In the Department of Justice complaint filed against Google last week they allege that Google has unlawfully maintained monopolies in search and search advertising by: Entering into long-term agreements with Apple that require Google to be the default – and de facto exclusive – general search engine on Apple’s popular Safari browser and other Apple search tools.
That has led to speculation that Apple is working on their own search engine, especially if their deal with Google is ruled illegal. The Financial Times is reporting that "Apple is stepping up efforts to develop its own search technology as US antitrust authorities threaten multibillion-dollar payments that Google makes to secure prime placement of its engine on the iPhone.
In a little-noticed change to the latest version of the iPhone operating system, iOS 14, Apple has begun to show its own search results and link directly to websites when users type queries from its home screen.
That web search capability marks an important advance in Apple’s in-house development and could form the foundation of a fuller attack on Google, according to several people in the industry.
The Silicon Valley company is notoriously secretive about its internal projects, but the move adds to growing evidence that it is working to build a rival to Google’s search engine.
Two and a half years ago, Apple poached Google’s head of search, John Giannandrea. The hire was ostensibly to boost its artificial intelligence capabilities and its Siri virtual assistant, but also brought eight years of experience running the world’s most popular search engine.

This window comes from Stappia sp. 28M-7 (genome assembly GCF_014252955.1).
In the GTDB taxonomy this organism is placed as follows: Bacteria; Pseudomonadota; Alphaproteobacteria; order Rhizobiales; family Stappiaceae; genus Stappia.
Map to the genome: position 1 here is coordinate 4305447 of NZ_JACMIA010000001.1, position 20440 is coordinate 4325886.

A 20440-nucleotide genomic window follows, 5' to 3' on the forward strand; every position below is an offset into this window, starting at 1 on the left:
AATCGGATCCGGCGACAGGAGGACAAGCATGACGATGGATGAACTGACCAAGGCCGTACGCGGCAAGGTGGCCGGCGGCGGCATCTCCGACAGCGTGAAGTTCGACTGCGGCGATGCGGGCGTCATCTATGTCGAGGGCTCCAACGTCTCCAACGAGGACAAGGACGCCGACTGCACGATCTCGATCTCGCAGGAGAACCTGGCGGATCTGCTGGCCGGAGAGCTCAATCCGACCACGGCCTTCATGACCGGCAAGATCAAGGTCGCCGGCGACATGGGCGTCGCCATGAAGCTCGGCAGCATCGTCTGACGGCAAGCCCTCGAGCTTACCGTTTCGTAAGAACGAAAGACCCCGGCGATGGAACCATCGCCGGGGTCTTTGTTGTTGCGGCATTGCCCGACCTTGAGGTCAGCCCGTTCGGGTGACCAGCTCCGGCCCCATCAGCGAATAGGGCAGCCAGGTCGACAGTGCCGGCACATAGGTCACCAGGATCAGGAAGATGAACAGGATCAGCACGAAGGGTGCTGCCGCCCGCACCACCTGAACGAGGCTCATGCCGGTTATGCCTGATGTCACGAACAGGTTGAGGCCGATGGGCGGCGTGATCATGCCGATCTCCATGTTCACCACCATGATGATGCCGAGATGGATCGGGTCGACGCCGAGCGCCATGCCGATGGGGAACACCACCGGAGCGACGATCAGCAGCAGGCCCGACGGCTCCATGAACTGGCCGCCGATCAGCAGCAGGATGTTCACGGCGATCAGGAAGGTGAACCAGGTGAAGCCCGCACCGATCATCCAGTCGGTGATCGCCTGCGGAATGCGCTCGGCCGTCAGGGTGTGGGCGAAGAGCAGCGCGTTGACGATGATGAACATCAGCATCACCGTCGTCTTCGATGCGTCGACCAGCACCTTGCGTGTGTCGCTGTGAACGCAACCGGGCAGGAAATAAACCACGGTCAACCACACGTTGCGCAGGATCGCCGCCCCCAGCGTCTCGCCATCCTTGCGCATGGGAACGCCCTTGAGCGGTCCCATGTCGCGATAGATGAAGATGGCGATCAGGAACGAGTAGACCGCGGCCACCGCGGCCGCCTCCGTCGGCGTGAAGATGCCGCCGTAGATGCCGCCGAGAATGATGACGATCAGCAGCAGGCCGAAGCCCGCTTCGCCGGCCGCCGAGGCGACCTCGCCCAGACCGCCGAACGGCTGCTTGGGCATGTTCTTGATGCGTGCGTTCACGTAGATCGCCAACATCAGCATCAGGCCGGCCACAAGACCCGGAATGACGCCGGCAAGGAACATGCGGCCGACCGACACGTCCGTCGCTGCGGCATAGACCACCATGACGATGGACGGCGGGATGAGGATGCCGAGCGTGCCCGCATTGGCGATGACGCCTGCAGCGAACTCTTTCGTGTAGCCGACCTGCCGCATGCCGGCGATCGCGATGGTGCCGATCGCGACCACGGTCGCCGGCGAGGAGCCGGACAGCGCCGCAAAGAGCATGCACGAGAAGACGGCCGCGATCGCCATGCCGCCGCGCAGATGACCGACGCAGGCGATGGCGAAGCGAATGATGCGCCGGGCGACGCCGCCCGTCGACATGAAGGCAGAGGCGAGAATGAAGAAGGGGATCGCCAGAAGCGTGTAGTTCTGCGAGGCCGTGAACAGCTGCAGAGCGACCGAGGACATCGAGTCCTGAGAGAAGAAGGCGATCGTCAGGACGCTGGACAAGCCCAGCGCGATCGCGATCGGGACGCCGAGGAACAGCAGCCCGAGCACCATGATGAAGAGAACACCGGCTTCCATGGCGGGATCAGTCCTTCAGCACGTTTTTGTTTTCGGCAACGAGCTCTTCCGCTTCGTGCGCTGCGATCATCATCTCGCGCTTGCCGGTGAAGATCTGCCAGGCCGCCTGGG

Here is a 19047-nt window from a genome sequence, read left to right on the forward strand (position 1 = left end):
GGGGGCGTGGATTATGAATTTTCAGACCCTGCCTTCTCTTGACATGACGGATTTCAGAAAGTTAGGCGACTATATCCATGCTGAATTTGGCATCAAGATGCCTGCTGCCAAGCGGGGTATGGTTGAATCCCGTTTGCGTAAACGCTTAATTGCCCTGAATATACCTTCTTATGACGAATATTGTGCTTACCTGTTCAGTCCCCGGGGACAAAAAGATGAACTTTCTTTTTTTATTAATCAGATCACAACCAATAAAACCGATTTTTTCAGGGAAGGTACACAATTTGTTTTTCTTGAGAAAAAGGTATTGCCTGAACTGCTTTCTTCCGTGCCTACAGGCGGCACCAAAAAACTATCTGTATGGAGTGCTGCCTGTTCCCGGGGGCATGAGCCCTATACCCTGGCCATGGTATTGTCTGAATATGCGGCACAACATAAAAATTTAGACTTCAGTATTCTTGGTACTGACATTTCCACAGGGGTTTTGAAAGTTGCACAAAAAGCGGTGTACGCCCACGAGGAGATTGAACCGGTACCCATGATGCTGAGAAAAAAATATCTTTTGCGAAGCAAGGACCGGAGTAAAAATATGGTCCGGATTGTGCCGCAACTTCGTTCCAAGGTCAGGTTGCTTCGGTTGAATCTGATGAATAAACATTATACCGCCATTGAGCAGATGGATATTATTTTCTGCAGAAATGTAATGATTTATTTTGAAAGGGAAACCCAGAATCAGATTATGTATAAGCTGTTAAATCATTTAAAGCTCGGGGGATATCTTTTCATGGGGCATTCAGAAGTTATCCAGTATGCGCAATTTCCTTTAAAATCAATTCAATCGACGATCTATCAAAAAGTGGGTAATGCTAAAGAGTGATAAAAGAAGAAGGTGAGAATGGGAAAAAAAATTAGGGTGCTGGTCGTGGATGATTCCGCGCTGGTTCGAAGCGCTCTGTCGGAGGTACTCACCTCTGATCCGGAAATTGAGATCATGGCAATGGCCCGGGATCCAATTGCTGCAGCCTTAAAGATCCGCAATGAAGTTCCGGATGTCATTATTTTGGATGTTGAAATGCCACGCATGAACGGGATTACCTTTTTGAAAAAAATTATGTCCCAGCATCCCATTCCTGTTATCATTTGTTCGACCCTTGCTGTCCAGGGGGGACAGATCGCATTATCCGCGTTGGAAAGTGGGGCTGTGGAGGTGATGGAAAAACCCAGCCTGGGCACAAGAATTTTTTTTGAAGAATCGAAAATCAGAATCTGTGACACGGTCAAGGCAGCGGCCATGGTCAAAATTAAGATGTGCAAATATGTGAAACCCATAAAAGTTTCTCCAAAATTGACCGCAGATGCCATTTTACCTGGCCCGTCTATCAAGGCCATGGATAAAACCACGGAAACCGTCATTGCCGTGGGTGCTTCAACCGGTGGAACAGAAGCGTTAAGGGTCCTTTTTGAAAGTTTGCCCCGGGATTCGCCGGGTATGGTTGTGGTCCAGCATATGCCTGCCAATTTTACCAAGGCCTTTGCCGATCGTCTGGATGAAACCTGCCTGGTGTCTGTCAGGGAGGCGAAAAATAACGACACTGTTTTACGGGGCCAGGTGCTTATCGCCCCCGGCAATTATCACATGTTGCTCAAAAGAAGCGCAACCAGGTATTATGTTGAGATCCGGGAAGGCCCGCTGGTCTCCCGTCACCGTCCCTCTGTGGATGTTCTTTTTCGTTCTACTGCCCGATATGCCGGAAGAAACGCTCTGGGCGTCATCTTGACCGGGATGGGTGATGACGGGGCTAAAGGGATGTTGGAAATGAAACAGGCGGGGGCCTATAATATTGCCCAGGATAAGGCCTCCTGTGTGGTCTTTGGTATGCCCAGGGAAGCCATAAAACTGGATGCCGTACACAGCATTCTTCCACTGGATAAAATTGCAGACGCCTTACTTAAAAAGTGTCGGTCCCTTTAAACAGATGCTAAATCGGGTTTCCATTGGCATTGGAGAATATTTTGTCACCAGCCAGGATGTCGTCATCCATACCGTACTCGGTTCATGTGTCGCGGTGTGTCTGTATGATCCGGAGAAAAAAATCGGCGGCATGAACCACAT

The report points to marketing experts who believe the company’s 'Applebot' — a web crawler used to build a database of online material — has become more active recently – leading to speculation that Apple is secretly working on their own search engine.
In the end, Apple's growing in-house search capability gives it an alternative if regulators block its lucrative partnership with Google. When the US Department of Justice launched a case last week, over payments that Google makes to Apple to be the iPhone’s default search tool, urgency was added to the initiative. For more on this, read the full Financial Times report.
Whether Apple is truly working on a search alternative is speculative at best at this point in time. The scant evidence is not enough to prove such a project truly exists. Though losing the billions in revenue from Google could be the motivator needed to officially start and expedite such a project.
In the short term, should the Google-Apple exclusive deal be broken by the DOJ, Apple is likely to simply offer device owners with a choice of search engines to choose from when setting up a new device or provide an update for existing customers to change the default search engine.